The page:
Coffee had always been too bitter for me, and I never saw the need for it. Then three months into our third baby’s arrival, I became determined to figure out how to sweeten the increasingly necessary caffeine delivery system. I preferred the acrid drink to the zombie-like version of myself that too-often lurked through my home, attempting to entertain toddlers and nurse a newborn.

Now as the mother of four, I’ve become a coffee creamer connoisseur. Sadly though—I feel like more of the bitterness of life (not just coffee) is beginning to make its way into my house. My children’s bodies are changing, and so are their attitudes, and I am left wondering “How do I bring back the innocence, the wide-eyed joy?” How do I bring back the sweet?

Now I’m becoming determined to fight to keep my kids from the poison of bitterness; unlike the coffee bean that can be ground, soaked, and seasoned to offer energy and enjoyment, a harsh bitter heart offers nothing.

But how can I teach my children to fight off the bitterness that’s always waiting to brew, as they encounter disappointment in life? I have no delusions that I will be able to protect them from all the evils that our world boasts. And now, right now, before more substantial wounds hit, I must teach them what we do as people seeking to honor God, when we are tempted to let bitterness build walls of false protection around our hurting hearts. The best I can do is point them to God and everything he has equipped me with. Once again I feel the call to model well, disciple, and train my littles, pulling at my apron strings yoga pants. So what must be overflowing from my cup, beyond the espresso found in my hand each morning?

Forgiveness

I have heard that coffee is actually healthy for you, but it is nowhere close to providing the kinds of health benefits that forgiving those who have wronged you has. Kids happen to be quite proficient at letting go and offering something close to grace, but this doesn’t mean this will continue as they grow and learn the damaging skill of holding grudges. I figure now is the time to teach them about the poison of unforgiveness, and the fierceness with which we must purge it from our systems.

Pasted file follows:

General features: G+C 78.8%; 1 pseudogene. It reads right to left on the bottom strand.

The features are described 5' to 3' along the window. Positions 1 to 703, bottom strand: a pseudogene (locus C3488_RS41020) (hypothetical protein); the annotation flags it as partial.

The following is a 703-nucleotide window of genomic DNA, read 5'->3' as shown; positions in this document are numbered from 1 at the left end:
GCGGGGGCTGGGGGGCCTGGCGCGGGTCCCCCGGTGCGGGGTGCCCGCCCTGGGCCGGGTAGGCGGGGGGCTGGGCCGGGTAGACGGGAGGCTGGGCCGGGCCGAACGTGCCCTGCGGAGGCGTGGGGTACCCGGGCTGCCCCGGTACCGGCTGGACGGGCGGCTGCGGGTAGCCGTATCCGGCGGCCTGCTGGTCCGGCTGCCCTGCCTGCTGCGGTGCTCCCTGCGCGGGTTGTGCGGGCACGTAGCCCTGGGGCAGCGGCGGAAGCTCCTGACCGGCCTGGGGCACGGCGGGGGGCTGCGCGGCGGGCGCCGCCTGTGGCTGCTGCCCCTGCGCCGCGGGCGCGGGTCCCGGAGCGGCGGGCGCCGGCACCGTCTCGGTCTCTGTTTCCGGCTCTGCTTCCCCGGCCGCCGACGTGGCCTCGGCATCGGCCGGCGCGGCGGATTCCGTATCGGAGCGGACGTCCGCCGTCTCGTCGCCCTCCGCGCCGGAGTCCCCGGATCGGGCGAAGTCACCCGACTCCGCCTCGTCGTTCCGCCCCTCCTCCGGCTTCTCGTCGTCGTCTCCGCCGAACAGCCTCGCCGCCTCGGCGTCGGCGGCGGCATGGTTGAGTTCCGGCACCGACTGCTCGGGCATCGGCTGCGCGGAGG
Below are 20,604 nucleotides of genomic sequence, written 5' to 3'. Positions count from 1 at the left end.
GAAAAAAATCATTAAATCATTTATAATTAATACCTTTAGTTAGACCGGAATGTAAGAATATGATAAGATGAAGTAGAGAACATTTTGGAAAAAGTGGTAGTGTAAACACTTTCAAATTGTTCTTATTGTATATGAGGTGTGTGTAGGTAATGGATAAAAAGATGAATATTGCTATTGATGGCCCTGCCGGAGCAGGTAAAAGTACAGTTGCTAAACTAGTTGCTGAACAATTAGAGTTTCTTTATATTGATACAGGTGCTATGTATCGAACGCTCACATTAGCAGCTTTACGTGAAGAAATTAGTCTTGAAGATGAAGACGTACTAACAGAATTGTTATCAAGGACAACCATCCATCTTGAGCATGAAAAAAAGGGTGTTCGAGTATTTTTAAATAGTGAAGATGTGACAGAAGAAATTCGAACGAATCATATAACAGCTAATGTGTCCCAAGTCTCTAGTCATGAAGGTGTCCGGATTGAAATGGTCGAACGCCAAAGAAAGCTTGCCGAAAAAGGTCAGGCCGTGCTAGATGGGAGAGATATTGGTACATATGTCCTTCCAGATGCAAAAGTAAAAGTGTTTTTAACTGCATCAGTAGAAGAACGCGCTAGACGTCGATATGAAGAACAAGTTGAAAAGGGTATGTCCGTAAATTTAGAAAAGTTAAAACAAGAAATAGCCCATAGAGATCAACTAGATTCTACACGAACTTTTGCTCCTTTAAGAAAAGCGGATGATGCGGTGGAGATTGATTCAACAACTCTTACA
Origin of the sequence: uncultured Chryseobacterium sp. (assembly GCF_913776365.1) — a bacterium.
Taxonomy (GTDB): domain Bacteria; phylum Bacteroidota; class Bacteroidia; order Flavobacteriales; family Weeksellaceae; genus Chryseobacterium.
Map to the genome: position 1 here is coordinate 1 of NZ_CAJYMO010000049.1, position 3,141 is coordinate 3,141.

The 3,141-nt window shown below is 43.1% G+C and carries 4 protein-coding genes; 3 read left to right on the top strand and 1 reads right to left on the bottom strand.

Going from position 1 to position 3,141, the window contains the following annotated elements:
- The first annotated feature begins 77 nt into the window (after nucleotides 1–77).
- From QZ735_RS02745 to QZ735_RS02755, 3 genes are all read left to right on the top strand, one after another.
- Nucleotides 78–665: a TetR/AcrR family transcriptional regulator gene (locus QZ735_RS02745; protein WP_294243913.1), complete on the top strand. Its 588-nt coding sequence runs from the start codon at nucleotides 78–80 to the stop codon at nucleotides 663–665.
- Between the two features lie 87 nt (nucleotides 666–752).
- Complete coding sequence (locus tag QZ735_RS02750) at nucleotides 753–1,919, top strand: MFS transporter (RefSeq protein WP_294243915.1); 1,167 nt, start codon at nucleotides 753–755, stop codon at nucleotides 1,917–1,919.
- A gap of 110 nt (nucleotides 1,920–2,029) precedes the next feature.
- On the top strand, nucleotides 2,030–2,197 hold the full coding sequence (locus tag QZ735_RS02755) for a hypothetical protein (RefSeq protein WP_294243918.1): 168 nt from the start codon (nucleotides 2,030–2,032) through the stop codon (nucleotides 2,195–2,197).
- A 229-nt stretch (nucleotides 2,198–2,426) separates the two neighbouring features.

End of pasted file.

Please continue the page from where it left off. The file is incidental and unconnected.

Be kind to one another, tenderhearted, forgiving one another, as God in Christ forgave you. ~ Ephesians 4:32 ESV

Be Thankful

A thankful attitude will warm hearts better than any little bean. It helps us to see the gifts surrounding us, whether the circumstances are mundane or magnificent. The most content people I know are those who have the wisdom to see what they truly have. They also have learned to multiply their joy by expressing their gratitude in praise to the giver of all good gifts.

 Give thanks in all circumstances; for this is the will of God in Christ Jesus for you. ~ 1 Thessalonians 5:18

Trust

Life doesn’t always go as planned. Some mornings java juicers refuse to brew, people we counted on let us down, and the circumstance of life presses tightly. We search for understanding, scramble for control, and craft extraordinary plans, and they all fail us at some point but…but…we are loved by a God who never fails. Even when we cannot see a path, we can trust in His goodness to provide one. It is one of my deepest hopes, and most earnest prayers that my children learn to trust the greatest love ever known, for it is in that they will find the supernatural strength available to ward off the caustic distortions of truth that lead us into despair when they collide with sorrow.